The better you can live in a small space, the more flexibility you will have. You can likely find cheaper rents for small spaces, and by limiting your possessions you force your creative muscles to work a little harder.
Too much color in a small space will make it look as though you live in a box of broken crayons. Choose one color or tone for your major pieces, such as your couch/bed, and build on that. If you want to add a touch of luxury, stay in the color family and add something with lush texture, such as a velvet pile throw.
If you only have one window, make the most of it. To maintain privacy, you’ll need some sort of window covering, but make sure as much light as possible can get in the space in the daytime. In darker corners, try to add a tall lamp or a small light on a high shelf to spread light far and wide. Finally, put up mirrors to bounce around the light you have.
There’s no reason your small space can’t be comfortable. Size your furniture to suit your body. If you’re tall, hang pictures, mirrors, and wall storage units at your convenience. If you’re short, customize down. A small space can be perfect for one person, so feel free to make it yours.
Be flexible with storage. If you have a captain’s bed but don’t want to fold all your clothes, put in drawer dividers and use part of a drawer for bathroom storage, or check the weight tolerance and store canned goods or other food staples under the bed in sealed plastic tubs. If you’ve got artwork with an open back, such as a canvas image of a photograph, put small hooks into a small piece of wood, mount it to the wall as a hanging bar, and hang your necklaces behind the canvas print.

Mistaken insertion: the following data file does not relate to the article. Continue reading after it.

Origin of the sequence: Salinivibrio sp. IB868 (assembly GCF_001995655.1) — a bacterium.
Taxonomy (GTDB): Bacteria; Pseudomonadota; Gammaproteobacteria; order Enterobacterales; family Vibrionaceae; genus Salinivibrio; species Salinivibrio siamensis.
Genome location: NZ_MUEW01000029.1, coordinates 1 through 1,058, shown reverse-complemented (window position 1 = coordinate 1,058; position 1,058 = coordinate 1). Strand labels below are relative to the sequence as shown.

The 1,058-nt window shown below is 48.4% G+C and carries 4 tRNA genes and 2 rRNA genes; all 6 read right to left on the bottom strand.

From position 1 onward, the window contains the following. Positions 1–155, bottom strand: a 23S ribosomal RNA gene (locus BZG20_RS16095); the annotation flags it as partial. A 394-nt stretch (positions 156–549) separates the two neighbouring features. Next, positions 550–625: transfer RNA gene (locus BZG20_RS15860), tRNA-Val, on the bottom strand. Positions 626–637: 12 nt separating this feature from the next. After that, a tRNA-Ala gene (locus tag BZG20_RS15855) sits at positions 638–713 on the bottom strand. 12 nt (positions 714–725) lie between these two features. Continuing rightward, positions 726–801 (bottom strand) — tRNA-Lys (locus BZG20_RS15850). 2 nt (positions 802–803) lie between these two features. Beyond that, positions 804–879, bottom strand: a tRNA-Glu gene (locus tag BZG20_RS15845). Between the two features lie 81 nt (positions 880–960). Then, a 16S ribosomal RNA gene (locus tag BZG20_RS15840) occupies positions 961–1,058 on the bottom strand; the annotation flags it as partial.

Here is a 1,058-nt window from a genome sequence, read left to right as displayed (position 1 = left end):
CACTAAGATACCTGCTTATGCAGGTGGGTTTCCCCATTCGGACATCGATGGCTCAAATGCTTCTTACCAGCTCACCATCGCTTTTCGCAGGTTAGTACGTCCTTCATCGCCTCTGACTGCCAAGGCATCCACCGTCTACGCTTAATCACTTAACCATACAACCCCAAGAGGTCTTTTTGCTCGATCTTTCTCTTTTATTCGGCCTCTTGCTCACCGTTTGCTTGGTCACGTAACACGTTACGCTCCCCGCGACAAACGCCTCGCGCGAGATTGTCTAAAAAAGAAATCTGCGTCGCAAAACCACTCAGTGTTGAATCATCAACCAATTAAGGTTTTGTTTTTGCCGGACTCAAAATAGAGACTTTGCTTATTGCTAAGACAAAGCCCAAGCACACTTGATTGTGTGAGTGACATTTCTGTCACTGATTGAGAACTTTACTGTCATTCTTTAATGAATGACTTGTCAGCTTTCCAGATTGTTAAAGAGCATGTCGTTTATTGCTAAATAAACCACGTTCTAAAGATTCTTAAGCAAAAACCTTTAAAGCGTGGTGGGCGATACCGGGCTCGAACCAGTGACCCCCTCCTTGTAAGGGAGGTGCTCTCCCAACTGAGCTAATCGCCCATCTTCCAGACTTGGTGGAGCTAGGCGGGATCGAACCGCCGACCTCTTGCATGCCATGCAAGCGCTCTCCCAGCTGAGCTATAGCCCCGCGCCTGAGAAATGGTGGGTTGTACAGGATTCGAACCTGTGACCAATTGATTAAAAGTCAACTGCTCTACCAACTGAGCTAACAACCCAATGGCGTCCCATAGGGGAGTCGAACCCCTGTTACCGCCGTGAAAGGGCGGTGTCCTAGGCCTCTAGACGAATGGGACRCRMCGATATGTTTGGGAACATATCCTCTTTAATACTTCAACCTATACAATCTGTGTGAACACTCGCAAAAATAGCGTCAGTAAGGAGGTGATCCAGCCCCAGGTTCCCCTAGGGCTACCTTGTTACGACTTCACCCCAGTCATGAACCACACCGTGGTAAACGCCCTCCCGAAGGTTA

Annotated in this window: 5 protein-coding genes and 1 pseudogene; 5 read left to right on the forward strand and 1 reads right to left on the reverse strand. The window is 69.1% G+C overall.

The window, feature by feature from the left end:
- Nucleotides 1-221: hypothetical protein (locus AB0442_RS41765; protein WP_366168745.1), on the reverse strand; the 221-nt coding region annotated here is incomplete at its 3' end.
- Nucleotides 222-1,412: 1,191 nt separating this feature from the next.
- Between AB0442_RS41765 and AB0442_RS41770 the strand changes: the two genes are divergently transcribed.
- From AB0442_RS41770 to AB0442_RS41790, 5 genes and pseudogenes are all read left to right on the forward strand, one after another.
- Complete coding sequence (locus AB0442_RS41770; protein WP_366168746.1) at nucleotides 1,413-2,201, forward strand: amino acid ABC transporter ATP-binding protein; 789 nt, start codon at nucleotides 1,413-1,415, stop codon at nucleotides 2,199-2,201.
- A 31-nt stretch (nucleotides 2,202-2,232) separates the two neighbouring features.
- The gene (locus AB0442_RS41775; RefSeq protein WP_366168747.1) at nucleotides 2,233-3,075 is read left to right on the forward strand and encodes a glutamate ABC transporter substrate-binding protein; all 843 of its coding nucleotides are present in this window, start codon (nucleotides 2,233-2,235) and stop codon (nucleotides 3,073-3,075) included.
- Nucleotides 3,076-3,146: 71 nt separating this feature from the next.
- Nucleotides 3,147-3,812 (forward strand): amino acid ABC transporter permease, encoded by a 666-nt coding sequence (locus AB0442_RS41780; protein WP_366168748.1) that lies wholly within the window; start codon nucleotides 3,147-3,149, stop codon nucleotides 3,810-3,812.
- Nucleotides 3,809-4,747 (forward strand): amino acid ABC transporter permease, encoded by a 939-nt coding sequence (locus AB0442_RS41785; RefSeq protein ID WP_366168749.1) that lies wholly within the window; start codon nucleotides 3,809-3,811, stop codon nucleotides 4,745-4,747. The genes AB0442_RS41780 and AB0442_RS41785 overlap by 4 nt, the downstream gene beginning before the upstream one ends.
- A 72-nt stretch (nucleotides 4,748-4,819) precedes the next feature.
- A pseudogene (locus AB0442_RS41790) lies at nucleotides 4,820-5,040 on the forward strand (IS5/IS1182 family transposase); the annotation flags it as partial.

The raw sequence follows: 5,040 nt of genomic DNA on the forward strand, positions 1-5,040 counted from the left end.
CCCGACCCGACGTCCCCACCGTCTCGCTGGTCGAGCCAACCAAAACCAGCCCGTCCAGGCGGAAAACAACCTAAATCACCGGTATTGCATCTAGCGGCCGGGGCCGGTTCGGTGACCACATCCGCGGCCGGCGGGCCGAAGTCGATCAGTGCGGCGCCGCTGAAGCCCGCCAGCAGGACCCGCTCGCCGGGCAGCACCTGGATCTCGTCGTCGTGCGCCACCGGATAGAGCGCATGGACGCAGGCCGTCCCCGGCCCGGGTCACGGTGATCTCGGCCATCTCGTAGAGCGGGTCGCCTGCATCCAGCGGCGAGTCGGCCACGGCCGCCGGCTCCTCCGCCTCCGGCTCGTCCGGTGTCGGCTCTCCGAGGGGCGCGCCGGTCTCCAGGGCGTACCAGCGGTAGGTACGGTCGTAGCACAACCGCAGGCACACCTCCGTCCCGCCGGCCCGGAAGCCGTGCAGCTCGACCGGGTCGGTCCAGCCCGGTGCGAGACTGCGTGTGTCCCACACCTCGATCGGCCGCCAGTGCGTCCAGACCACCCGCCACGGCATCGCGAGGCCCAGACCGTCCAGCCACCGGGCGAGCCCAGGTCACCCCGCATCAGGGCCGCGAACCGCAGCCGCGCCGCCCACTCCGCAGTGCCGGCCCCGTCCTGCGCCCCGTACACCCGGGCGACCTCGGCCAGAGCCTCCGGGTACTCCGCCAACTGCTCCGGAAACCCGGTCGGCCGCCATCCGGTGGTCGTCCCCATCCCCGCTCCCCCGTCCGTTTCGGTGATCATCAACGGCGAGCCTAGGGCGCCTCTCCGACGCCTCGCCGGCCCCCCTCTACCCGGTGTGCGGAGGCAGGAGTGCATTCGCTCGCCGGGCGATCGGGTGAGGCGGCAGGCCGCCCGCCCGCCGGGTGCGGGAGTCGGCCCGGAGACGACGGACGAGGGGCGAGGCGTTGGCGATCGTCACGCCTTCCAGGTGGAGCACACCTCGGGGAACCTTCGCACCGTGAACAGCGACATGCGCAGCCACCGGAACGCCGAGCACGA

Having a small space will force you into minimalism or you’ll start drowning in your stuff. When things wear out, don’t replace them unless you absolutely must. If you do find something you love, consider what you’ll get rid of when you get the item home. For everything you bring in, be ready to get rid of something.
Install sliders in your kitchen cabinets so they pull out. Rather than bending, crawling, and struggling to find things, a heavy duty slider can allow you to nest your belongings and get much more in your lower cupboards. Carefully guard your counterspace. If you use the toaster and the coffee pot every day, leave them on the counter. Your mixer, food processor, and other tools that are useful but are not put to work on a daily basis, need to go in a cupboard. If you can, put in a glass-top stove so you have another flat surface to work on.
Avoid round storage furniture; it’s a big waste of space in a small home. Check out the square things in your home to see if you can open things up and put the storage to use. A lofted bed will save floor space, and the stairs can become bookshelves.
You may dream of a studio apartment when your kids are grown. Why not take a Tiny Away vacation with your spouse and study ways you can reduce now to prepare for a tiny empty nest?
If you work from home, or are a digital nomad and can work from anywhere, create a distraction free portable office that can go with you. Invest in a quality computer backpack that is
- easy to secure
- comfortable for long walks
Inside it, makes sure you have room for noise cancelling headphones and a charging outlet block. This mobile office will allow you to visit anyplace with an outlet, charge all your electronics, and get some work done. To work in your tiny home, make sure you either have a good chair and a desk at the right height, or get a portable desk and configure cushions to get to the right height. Slouching on the couch does not make for a good working posture.
Going small lessens the burden each of us place on the earth. Having exactly what you need to thrive in a small space and being able to manage it easily is tremendously freeing.
About the Author:
Lisa Eclesworth is a notable and influential lifestyle writer. She is a mom of two and a successful homemaker. She loves to cook and create beautiful projects with her family. She writes informative and fun articles that her readers love and enjoy. You can directly connect with her on email – email@example.com or visit her website www.lisaeclesworth.com